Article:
UMICH-2015: Response to Inflation Action Items
Action Items: updated list, with names (November 2, 2015)
- 1 Start writing (making a strong case for r)
- 2 Prospects for r and nt for various configurations and values of r
- 3 Possibility to establish departure from scale invariance even for extended parameters space for both S3 and S4
- 4 Improvements on other inflationary observables (running, non-Gaussianity, etc. while varying neutrino mass/Neff)
- 5 Inflationary Models that CMB S4 could see hints for (e.g. modulated reheating)
- 6 Dependence of error bars on lmin
- 7 Science drivers that would affect design of experiment
- 8 Isocurvature forecasts
- 9 Wiki navigation
Start writing (making a strong case for r)
RF and SS will get started right away.
Prospects for r and nt for various configurations and values of r
(Fisher matrix forecasts including foregrounds that will feed into more detailed simulations)
Possibility to establish departure from scale invariance even for extended parameters space for both S3 and S4
Improvements on other inflationary observables (running, non-Gaussianity, etc. while varying neutrino mass/Neff)
Inflationary Models that CMB S4 could see hints for (e.g. modulated reheating)
The present best constraints on local non-Gaussianity come from the Planck 2015 analysis and give fNL = 0.8 ± 5.0 (68% CL) [Planck2015 - 1502.01592]. A noise-free cosmic variance limited CMB experiment is expected to produce constraints on fNL with 1-σ error bars of about 3 [astro-ph/0005036]. Therefore the best that can be expected of CMB Stage-IV is slightly less than a factor of two improvement on the current best limits.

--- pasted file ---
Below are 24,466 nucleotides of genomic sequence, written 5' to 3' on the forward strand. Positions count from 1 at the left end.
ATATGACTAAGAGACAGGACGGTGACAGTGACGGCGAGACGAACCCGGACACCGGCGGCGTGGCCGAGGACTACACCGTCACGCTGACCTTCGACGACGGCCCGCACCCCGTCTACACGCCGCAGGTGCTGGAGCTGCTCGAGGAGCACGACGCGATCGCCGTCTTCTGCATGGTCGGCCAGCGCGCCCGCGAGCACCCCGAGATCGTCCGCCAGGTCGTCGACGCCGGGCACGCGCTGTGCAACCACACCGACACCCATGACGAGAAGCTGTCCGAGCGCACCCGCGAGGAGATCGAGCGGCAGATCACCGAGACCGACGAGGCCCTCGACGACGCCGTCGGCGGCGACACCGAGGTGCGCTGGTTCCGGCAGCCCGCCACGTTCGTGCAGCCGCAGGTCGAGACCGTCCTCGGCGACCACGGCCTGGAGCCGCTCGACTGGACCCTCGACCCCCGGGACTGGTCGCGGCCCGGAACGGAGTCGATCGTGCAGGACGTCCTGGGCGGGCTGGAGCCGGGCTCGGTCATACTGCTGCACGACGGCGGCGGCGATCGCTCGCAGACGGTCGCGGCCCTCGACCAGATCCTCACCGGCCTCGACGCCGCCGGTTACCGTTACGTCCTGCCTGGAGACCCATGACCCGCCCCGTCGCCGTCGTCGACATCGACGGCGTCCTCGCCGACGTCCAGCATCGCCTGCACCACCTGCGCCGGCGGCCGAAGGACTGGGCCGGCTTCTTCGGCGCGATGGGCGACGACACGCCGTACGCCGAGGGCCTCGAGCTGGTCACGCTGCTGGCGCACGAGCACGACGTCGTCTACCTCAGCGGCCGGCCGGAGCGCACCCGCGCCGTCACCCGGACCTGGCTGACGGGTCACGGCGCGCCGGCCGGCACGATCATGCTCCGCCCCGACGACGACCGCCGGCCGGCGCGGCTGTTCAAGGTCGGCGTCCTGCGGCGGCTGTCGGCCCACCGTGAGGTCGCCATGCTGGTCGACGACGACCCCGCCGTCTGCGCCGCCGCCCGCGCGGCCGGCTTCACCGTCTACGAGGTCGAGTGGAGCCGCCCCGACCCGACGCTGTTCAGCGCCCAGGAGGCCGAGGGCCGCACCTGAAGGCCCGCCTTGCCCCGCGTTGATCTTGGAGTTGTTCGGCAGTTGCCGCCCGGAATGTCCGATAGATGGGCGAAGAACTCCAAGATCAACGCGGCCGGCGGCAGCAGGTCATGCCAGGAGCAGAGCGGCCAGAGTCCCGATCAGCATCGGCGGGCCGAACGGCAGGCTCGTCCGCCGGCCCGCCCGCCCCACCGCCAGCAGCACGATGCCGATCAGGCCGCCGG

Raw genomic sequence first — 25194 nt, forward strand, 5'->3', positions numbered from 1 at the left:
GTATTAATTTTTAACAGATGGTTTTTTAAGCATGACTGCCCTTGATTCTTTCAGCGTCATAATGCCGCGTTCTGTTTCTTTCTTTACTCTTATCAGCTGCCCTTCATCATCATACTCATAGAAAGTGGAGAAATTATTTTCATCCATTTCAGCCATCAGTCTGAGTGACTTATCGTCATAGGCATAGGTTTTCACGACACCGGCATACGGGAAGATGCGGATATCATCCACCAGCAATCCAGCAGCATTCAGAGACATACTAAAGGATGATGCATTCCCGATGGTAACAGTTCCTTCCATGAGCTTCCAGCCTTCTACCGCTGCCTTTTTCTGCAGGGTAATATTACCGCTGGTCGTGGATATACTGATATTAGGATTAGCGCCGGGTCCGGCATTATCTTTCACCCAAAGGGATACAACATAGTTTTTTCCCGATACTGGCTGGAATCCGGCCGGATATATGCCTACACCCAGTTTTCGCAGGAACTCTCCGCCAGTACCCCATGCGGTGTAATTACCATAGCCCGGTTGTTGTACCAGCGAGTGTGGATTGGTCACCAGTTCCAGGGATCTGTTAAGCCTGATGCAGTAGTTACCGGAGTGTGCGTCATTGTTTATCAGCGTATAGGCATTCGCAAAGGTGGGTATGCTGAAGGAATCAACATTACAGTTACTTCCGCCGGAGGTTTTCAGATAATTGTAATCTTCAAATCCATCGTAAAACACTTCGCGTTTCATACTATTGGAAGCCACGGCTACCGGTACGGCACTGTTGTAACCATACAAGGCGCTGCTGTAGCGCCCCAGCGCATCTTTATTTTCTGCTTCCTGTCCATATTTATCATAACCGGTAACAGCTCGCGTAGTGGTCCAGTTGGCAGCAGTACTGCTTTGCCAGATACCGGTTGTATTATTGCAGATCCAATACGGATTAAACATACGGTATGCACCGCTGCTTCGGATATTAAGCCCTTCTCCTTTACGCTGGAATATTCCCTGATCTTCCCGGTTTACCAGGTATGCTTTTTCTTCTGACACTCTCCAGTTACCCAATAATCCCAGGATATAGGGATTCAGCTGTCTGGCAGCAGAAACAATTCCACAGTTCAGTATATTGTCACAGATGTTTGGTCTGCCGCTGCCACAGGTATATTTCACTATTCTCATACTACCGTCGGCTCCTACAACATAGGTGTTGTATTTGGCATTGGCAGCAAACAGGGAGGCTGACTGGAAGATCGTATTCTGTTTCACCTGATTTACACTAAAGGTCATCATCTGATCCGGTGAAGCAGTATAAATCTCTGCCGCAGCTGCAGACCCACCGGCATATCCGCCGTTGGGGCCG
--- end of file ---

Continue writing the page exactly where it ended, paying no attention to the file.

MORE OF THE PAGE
A detection of local non-Gaussianity would have far reaching theoretical implications, since any significant detection of local fNL would rule out all models of single clock inflation [astro-ph/0407059]. In the absence of a detection, however, it is important to ask what can be learned from improved constraints on fNL. Though not firm, nor entirely robustly defined, it can be argued that a natural theoretical threshold where qualitatively new general conclusions about the physics of the early universe can be drawn would come from constraints on fNL<O(1), see for example [1412.4671] for a fuller discussion. In order to achieve this level of constraint, it seems necessary to move beyond the cosmic microwave background to study other data sets, such as large scale structure. Despite the fact that CMB Stage-IV is not expected to reach this threshold, it is worth asking what can be gleaned from an improved constraint on fNL from the CMB.
There do exist some well motivated models for the origin of fluctuations in the early universe which predict local non-Gaussianity at a level where CMB Stage-IV could either hint toward, or slightly disfavor at around the level of 2 σ. These models include the simplest modulated reheating scenario [astro-ph/0306006] and ekpyrotic cosmology [0906.0530], both of which predict f_NL~5.